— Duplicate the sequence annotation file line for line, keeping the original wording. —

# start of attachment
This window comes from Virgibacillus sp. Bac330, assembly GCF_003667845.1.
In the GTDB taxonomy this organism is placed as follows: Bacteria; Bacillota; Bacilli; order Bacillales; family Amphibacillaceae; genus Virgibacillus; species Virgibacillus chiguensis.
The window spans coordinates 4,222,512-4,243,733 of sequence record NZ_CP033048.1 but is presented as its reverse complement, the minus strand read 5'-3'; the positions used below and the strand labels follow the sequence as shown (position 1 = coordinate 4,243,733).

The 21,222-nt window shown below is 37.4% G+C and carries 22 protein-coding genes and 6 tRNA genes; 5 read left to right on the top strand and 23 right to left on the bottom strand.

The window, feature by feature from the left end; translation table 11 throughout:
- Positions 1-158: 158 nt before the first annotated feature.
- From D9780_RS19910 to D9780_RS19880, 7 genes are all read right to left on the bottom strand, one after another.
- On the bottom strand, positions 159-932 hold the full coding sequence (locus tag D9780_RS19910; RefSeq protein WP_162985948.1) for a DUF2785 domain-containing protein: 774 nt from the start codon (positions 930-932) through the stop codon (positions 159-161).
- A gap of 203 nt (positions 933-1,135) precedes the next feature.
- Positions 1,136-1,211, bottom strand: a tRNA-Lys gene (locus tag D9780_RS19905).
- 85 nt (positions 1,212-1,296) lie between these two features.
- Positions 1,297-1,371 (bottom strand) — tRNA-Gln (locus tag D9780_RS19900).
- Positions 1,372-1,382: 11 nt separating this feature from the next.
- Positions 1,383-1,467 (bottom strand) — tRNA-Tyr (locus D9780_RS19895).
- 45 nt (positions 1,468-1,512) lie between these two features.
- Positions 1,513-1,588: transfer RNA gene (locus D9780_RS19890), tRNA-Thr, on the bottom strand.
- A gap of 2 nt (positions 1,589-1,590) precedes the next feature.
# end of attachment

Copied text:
This window comes from Virgibacillus sp. Bac330, assembly GCF_003667845.1.
In the GTDB taxonomy this organism is placed as follows: Bacteria; Bacillota; Bacilli; order Bacillales; family Amphibacillaceae; genus Virgibacillus; species Virgibacillus chiguensis.
The window spans coordinates 4,222,512-4,243,733 of sequence record NZ_CP033048.1 but is presented as its reverse complement, the minus strand read 5'-3'; the positions used below and the strand labels follow the sequence as shown (position 1 = coordinate 4,243,733).

The 21,222-nt window shown below is 37.4% G+C and carries 22 protein-coding genes and 6 tRNA genes; 5 read left to right on the top strand and 23 right to left on the bottom strand.

The window, feature by feature from the left end; translation table 11 throughout:
- Positions 1-158: 158 nt before the first annotated feature.
- From D9780_RS19910 to D9780_RS19880, 7 genes are all read right to left on the bottom strand, one after another.
- On the bottom strand, positions 159-932 hold the full coding sequence (locus tag D9780_RS19910; RefSeq protein WP_162985948.1) for a DUF2785 domain-containing protein: 774 nt from the start codon (positions 930-932) through the stop codon (positions 159-161).
- A gap of 203 nt (positions 933-1,135) precedes the next feature.
- Positions 1,136-1,211, bottom strand: a tRNA-Lys gene (locus tag D9780_RS19905).
- 85 nt (positions 1,212-1,296) lie between these two features.
- Positions 1,297-1,371 (bottom strand) — tRNA-Gln (locus tag D9780_RS19900).
- Positions 1,372-1,382: 11 nt separating this feature from the next.
- Positions 1,383-1,467 (bottom strand) — tRNA-Tyr (locus D9780_RS19895).
- 45 nt (positions 1,468-1,512) lie between these two features.
- Positions 1,513-1,588: transfer RNA gene (locus D9780_RS19890), tRNA-Thr, on the bottom strand.
- A gap of 2 nt (positions 1,589-1,590) precedes the next feature.